Gujarat Co-operative Milk Marketing Federation (GCMMF), which markets brand Amul, is inching closer to export dairy products to Russia, making it the first Indian dairy major to enter that market.
After Prime Minister Narendra Modi’s recent visit to Moscow, Amul is hopeful that Russia’s Rosselkhoznadzor (also known as Federal Service for Veterinary and Phytosanitary Surveillance or FSVPS) – will soon allow imports of dairy products from India by removing 1,000 cows’ farm condition.
A top GCMMF official was part of the Indian delegation that accompanied Modi during the visit.
Although Russia had evaluated India as their supplier last year, after visits to few Indian dairy plants in November 2014, FSVPS had come up with the suggestion that only those Indian dairy plants which own more than 1,000 cows shall be approved for export of dairy products to Russia. Amul had objected to this as an impractical non-tariff barrier as Russia had not imposed this condition in any other country from where it imports milk products.
Also, majority of farmers in India have 2 to 5 milch animals and there are not more than 2 to 3 farms across the country that have more than 1,000 cows as asked by Russian protocol.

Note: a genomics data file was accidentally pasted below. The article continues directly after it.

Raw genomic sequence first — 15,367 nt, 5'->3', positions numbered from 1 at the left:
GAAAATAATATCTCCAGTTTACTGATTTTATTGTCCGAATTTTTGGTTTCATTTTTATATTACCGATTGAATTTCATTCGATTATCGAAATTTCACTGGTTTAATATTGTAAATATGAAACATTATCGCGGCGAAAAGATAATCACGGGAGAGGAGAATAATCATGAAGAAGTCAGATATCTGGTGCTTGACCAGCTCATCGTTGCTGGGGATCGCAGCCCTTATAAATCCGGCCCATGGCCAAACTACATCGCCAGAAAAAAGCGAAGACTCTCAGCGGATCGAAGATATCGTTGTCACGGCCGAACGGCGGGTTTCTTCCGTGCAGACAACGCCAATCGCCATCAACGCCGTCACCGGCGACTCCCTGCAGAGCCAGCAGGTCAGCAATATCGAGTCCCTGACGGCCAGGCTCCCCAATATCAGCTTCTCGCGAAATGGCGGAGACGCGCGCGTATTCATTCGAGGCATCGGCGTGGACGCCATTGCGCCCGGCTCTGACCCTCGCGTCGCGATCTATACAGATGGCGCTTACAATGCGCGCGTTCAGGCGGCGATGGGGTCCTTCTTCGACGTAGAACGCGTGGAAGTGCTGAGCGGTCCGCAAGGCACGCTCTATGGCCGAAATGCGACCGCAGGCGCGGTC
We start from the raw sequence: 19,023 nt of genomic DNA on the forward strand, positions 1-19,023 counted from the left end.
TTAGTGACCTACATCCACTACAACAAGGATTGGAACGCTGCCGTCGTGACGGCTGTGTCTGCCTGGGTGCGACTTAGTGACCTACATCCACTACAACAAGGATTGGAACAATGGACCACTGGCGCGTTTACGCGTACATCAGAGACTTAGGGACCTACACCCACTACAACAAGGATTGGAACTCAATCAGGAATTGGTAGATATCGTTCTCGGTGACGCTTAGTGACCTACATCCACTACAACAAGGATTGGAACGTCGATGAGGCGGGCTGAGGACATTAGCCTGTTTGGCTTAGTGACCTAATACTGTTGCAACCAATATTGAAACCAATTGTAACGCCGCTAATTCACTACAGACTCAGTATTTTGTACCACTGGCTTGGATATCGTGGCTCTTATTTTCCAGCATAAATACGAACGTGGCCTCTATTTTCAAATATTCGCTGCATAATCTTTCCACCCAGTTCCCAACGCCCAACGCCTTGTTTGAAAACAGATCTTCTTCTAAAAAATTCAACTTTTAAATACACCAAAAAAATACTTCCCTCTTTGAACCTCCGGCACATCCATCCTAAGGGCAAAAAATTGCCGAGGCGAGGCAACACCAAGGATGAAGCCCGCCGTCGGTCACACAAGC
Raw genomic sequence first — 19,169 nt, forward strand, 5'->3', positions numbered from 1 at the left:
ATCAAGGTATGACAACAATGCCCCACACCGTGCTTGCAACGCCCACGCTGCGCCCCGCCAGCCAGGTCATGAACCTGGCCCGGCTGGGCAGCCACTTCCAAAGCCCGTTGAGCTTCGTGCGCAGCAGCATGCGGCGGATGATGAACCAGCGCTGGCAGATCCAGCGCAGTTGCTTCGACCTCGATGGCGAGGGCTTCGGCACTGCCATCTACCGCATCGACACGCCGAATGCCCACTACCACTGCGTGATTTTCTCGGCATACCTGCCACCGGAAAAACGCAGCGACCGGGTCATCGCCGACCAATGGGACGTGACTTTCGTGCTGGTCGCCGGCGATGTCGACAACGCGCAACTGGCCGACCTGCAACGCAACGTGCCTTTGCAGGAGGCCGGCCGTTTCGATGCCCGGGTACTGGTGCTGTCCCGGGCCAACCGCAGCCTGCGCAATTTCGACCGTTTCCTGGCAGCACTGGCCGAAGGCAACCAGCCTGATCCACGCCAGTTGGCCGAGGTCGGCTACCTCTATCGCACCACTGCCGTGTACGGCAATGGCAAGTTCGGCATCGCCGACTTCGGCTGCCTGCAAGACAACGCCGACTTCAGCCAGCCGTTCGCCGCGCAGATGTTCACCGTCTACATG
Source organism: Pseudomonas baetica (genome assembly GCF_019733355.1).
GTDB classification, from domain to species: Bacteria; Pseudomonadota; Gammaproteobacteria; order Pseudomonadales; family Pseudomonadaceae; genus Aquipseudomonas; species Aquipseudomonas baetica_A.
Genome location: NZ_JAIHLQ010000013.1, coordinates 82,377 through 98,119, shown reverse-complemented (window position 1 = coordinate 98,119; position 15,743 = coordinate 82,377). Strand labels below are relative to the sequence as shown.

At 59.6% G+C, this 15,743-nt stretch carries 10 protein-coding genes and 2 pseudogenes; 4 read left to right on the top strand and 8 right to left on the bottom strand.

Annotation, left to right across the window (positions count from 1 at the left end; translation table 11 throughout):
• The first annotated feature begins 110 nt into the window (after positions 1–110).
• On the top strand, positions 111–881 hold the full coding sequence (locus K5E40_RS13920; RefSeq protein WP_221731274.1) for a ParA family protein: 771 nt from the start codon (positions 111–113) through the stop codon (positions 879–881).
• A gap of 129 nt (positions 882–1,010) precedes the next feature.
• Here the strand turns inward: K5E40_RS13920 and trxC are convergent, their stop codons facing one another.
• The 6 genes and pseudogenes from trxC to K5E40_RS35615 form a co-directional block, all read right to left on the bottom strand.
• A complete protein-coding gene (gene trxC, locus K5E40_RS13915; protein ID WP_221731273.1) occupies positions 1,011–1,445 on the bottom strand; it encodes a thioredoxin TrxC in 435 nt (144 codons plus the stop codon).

Based on these facts, Amul had knocked the Centre’s doors arguing that for paltry exports – less than 100 metric tonnes (MT) – India should not surrender to this special condition.
“If Russia agrees to see things in newer perspective, it will help Indian dairy co-operative sector especially at the time when it is holding high inventory of milk powder and is receiving very high milk,” said R S Sodhi, GCMMF’s managing director.
All co-operatives put together currently have an inventory of 50,000 MT milk powder while Amul alone procures 205 lakh litres per day milk.
During Modi’s visit, GCMMF’s representative explained India’s stand during an inter-ministerial meeting of steering council when each delegate was given a chance to present their case and how the Indo-Russian trade can be increased in the sector.
“Russian authorities have assured to look into this aspect properly and do the needful in the matter. We are hoping that FSVPS will take a positive stand and soon allow imports from India,” said the official.
The ban on import of dairy products from European Union, United States, Australia and New Zealand has resulted into huge shortages of dairy products in local Russian market
A population of 144 million and good consumption of dairy products makes Russia a net importer of milk products. It imports 1 lakh metric tonnes (MT) of milk powders, 1.4 lakh MT of butter and around 3.5 lakh MT of cheese every year.